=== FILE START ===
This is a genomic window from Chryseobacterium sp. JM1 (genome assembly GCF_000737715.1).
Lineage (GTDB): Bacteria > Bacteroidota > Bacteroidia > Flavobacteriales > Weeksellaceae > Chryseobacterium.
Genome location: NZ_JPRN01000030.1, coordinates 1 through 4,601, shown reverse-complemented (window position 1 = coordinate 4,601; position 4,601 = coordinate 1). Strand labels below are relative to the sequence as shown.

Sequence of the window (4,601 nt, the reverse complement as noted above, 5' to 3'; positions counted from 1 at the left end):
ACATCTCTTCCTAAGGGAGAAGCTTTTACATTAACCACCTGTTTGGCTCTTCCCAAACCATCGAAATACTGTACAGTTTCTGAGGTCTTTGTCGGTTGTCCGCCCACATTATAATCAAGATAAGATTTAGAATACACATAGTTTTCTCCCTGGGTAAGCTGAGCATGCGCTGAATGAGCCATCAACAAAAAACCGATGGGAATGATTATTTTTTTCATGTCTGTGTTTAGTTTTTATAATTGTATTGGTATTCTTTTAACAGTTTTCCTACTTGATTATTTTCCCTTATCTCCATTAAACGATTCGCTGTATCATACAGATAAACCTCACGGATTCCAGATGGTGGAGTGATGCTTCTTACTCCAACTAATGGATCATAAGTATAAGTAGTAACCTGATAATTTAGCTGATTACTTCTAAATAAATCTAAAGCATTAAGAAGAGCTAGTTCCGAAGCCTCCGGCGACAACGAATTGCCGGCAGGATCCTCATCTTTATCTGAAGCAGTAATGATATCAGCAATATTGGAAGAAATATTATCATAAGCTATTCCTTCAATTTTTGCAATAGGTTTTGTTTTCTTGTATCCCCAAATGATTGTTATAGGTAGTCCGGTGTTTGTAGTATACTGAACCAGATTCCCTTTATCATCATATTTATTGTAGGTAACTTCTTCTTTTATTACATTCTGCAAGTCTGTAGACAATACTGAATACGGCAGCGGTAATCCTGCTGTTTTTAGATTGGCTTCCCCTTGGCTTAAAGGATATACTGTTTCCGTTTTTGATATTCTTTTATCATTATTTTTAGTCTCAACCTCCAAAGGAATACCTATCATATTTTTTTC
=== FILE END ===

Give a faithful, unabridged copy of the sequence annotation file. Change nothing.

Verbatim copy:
This is a genomic window from Chryseobacterium sp. JM1 (genome assembly GCF_000737715.1).
Lineage (GTDB): Bacteria > Bacteroidota > Bacteroidia > Flavobacteriales > Weeksellaceae > Chryseobacterium.
Genome location: NZ_JPRN01000030.1, coordinates 1 through 4,601, shown reverse-complemented (window position 1 = coordinate 4,601; position 4,601 = coordinate 1). Strand labels below are relative to the sequence as shown.

Sequence of the window (4,601 nt, the reverse complement as noted above, 5' to 3'; positions counted from 1 at the left end):
ACATCTCTTCCTAAGGGAGAAGCTTTTACATTAACCACCTGTTTGGCTCTTCCCAAACCATCGAAATACTGTACAGTTTCTGAGGTCTTTGTCGGTTGTCCGCCCACATTATAATCAAGATAAGATTTAGAATACACATAGTTTTCTCCCTGGGTAAGCTGAGCATGCGCTGAATGAGCCATCAACAAAAAACCGATGGGAATGATTATTTTTTTCATGTCTGTGTTTAGTTTTTATAATTGTATTGGTATTCTTTTAACAGTTTTCCTACTTGATTATTTTCCCTTATCTCCATTAAACGATTCGCTGTATCATACAGATAAACCTCACGGATTCCAGATGGTGGAGTGATGCTTCTTACTCCAACTAATGGATCATAAGTATAAGTAGTAACCTGATAATTTAGCTGATTACTTCTAAATAAATCTAAAGCATTAAGAAGAGCTAGTTCCGAAGCCTCCGGCGACAACGAATTGCCGGCAGGATCCTCATCTTTATCTGAAGCAGTAATGATATCAGCAATATTGGAAGAAATATTATCATAAGCTATTCCTTCAATTTTTGCAATAGGTTTTGTTTTCTTGTATCCCCAAATGATTGTTATAGGTAGTCCGGTGTTTGTAGTATACTGAACCAGATTCCCTTTATCATCATATTTATTGTAGGTAACTTCTTCTTTTATTACATTCTGCAAGTCTGTAGACAATACTGAATACGGCAGCGGTAATCCTGCTGTTTTTAGATTGGCTTCCCCTTGGCTTAAAGGATATACTGTTTCCGTTTTTGATATTCTTTTATCATTATTTTTAGTCTCAACCTCCAAAGGAATACCTATCATATTTTTTTC